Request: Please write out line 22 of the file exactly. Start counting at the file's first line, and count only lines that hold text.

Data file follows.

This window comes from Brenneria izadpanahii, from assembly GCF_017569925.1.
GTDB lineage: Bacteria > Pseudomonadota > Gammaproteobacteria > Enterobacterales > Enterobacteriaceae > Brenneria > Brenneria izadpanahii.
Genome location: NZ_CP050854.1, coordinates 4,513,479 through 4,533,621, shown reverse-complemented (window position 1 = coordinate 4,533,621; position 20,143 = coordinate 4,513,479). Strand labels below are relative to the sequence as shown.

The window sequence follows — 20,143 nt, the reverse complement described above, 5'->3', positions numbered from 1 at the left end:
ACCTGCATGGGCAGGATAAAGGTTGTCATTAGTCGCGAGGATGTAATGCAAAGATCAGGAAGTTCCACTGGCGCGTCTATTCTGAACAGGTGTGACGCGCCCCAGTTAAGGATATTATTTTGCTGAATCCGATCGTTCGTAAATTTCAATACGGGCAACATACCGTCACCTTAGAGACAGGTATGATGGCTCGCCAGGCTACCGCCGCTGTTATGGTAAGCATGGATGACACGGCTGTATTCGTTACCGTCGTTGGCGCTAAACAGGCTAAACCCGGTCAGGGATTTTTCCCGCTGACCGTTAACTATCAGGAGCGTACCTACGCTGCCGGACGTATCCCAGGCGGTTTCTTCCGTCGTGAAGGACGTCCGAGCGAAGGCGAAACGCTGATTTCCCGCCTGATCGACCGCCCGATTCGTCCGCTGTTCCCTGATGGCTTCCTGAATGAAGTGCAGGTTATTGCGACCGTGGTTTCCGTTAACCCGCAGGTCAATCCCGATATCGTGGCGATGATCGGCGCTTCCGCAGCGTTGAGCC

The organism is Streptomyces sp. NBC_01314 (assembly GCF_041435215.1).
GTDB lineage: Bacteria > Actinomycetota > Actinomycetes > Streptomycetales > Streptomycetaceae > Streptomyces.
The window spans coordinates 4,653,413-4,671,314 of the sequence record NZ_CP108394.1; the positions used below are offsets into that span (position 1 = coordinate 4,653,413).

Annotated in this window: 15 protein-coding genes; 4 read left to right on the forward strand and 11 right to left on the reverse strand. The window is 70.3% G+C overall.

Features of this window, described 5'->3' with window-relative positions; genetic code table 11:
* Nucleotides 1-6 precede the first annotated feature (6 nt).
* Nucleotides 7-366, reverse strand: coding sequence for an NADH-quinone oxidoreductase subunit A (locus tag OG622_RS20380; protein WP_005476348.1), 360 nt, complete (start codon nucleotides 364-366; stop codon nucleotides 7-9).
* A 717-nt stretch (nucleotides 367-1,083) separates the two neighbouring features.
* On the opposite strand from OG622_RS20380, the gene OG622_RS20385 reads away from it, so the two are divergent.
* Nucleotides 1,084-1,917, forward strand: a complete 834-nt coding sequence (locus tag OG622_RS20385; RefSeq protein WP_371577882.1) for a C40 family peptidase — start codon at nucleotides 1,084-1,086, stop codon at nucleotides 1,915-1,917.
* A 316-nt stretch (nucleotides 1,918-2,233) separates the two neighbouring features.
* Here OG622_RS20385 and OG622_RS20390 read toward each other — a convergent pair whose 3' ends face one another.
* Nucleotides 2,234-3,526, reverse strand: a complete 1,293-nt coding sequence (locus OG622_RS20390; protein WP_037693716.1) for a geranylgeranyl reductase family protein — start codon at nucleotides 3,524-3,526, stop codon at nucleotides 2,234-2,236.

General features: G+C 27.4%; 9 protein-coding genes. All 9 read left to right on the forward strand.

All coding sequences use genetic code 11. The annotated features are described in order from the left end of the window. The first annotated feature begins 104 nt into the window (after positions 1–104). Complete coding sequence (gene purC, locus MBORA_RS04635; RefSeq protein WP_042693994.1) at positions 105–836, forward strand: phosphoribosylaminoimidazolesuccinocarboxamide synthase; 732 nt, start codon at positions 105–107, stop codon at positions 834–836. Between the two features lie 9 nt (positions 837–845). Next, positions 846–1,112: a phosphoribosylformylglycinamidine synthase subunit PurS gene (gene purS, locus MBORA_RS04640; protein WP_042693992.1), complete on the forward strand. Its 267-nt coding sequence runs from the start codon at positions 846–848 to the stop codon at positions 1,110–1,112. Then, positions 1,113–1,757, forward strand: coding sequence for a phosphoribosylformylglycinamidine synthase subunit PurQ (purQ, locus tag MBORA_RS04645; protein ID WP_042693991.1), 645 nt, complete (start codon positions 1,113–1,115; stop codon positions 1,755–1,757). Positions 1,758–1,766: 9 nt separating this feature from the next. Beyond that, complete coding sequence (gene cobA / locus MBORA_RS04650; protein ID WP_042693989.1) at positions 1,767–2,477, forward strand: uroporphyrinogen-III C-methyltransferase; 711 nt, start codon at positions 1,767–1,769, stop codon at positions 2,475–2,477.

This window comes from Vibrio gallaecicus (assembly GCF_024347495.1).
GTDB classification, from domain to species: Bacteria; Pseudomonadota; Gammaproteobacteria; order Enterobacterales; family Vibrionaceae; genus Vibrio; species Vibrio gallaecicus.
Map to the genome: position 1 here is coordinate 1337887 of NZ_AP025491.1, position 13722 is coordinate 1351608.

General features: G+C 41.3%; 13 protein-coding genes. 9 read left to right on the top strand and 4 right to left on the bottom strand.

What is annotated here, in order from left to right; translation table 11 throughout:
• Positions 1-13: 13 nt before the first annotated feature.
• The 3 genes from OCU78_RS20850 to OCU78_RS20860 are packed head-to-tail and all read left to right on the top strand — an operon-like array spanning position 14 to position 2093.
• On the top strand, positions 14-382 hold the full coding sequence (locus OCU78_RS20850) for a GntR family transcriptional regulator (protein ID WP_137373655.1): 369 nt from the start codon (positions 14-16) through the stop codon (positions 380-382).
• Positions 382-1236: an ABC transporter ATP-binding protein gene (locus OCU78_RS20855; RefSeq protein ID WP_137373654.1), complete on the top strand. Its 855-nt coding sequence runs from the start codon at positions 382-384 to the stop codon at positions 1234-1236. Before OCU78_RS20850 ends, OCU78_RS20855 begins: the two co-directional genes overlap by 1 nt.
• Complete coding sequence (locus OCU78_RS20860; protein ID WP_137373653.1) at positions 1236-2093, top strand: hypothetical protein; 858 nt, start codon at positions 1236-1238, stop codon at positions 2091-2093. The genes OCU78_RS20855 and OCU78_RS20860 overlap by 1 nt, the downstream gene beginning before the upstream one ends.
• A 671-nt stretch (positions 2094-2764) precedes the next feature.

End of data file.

GTDB classification, from domain to species: Bacteria; Pseudomonadota; Gammaproteobacteria; order Enterobacterales; family Vibrionaceae; genus Vibrio; species Vibrio gallaecicus.